“Careful,” said our strange companion as the elevator opened. He waited for us to scramble to our feet and helped us out.

We found ourselves in a giant hangar, part of it very dark. Through a small opening in the distant ceiling, I saw a blue sky with scudding clouds.

“Is that—” I blurted, but Junot signaled for me to be quiet. He pulled us across the vast expanse. On the other side were men dressed in military uniforms I didn’t recognize. They turned to look at us and were regular men, not clones.

I was so happy to see them, these normal, imperfect humans; stocky or thin, some hairy, of various heights and colors. A black man — how wonderful, a Hispanic type! — I felt, if I’d had the energy and was not being yanked along, like throwing my arms around them and covering them with kisses.

“Where are we?” I asked again, but Junot did not answer and pulled us through another door and into a room where he motioned for us to sit.

“We’re above ground, right?” I asked, hardly daring to hope.

Guang did not look good. He slumped over a table. His skin was almost green.

An older man entered the room. He looked like a general, that thick, grizzled military type. His uniform was dark blue with an insignia on his chest, a triangle design.

“You’ll be allowed to rest for a couple of days and then questioned. After that, you’ll be offered a choice,” he told us.

I never saw Guang again. No one would answer my questions about him.

Later, Junot explained to me that a series of generators had exploded one after the other down below, causing panic and deaths, and he had taken the opportunity he’d been waiting for to get us out.

When he returned the way we came, he found our cells caved in, closing off the area beyond that point, so the Allestia would believe that we had been killed. He would need to use another portal to reenter and probably get away with it due to the general upheaval.

I worried for his safety and asked him, “How do you manage to pass for a clone? Don’t they know?”

He shook his head. “We have a device that interferes with the human aura energy. Only to those not human. A human, though he usually cannot see the energy, senses it.”

After I had slept many hours and enjoyed a delicious meal, the man I called “the General” returned. Accompanying him were two soldiers. They would have looked forbidding to anyone but me. They had souls in their eyes and that was enough to comfort me.

“The choice is this,” said the General. “You can work for us or we can perform a procedure to erase all memory of what you have seen, in which case you can return to your former life. Which is it?”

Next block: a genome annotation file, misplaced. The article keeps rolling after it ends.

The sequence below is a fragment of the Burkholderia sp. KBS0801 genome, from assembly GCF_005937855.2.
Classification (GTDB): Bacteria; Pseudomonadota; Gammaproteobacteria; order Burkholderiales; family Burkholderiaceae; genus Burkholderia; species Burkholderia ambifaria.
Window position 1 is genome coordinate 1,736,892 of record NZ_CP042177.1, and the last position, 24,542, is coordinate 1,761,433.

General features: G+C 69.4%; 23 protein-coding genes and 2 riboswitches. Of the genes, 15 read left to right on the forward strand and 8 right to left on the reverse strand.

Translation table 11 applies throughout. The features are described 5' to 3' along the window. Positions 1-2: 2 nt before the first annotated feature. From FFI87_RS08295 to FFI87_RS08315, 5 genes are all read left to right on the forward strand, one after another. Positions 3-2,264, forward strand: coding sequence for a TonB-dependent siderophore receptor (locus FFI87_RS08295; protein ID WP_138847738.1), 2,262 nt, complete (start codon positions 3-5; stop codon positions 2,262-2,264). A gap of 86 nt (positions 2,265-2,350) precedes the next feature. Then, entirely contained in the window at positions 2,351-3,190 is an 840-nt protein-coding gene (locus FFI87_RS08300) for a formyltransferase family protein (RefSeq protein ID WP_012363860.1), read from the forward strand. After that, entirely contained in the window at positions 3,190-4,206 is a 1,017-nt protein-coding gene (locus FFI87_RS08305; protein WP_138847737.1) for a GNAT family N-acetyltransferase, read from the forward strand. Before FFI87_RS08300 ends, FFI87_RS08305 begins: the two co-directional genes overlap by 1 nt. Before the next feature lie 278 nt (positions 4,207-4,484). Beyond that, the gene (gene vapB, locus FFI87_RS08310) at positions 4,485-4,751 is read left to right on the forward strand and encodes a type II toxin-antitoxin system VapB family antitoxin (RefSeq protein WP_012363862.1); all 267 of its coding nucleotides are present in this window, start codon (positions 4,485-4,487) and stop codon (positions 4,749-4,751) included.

“When you say ‘work for you,’” I asked, “are you with them or against them?”

“It’s not quite as simple as that,” he said.

I thought about that. I’d always been a curious person and suspected that the life and history of humans was not as simple as anthropologists or religions claimed. I could not bear to allow the exotic memories I now possessed to disappear into oblivion.

“I’ll work for you,” I said.

During months of training, I learned the rest. After millennia of using the Allestia as workers, their alien creators left our planet. Over eons, the Allestia ran the world, though their numbers never increased to any great extent. They suffered fertility issues, terrible wars and natural disasters, some of these described in the Indian Vedas.

Following in the footsteps of their creators to produce their own workers, the Allestia eventually blended their own DNA with that of developing hominids, bringing forth different versions of humans. Modern man is the one that survived.

“Does this mean there is no God, then?” I asked Junot once we were alone enjoying a drink.

“No,” he said. “What the creators of the Allestia knew was that once most creatures become sentient, they attract and house conscious energies we call ‘souls,’ of which there are an uncountable number in the universe.

“What the Allestia did not count on was that their creations would so grow in number that they would rebel and take over the earth. In our beginning, certain of them were actually on our side, hence the Garden of Eden story about the tempting ‘snake.’ That ‘snake’ helped us to rebel.

“So now,” he added, “they live underground and prefer to remain incognito. While they have ways of hurting us, we could destroy their world if we were willing to risk our own. Our job here is to keep an eye on them and help maintain the status quo.”

I never returned to art history, though now and then I paint and draw. I see my family occasionally. They imagine that I work for the CIA and shake their heads in wonderment at my change of personality and goals. They see me behaving like secret service types you see in the movies: tightlipped, to the point.

I’m in fabulous shape and dress in no-nonsense clothing. My sister watches me intently. “Did you turn into a lesbian or something?” she asked.

Of course I don’t tell her I have a lover, but that he is mostly underground working with and against beings she could not imagine exist. It is unlikely that my family and Junot will ever meet. My work is above ground and involves travel to various military installations. Every day, I breathe in the air and sky and the odors of nature and thank God for everything I once took for granted.

I am storing this information on a decorative-looking crystal that I wear around my neck. This is strictly forbidden; I am risking much for the child I have just learned I am carrying. I only pray that Junot manages to stay alive for us.

Copyright © 2013 by Margaret Karmazin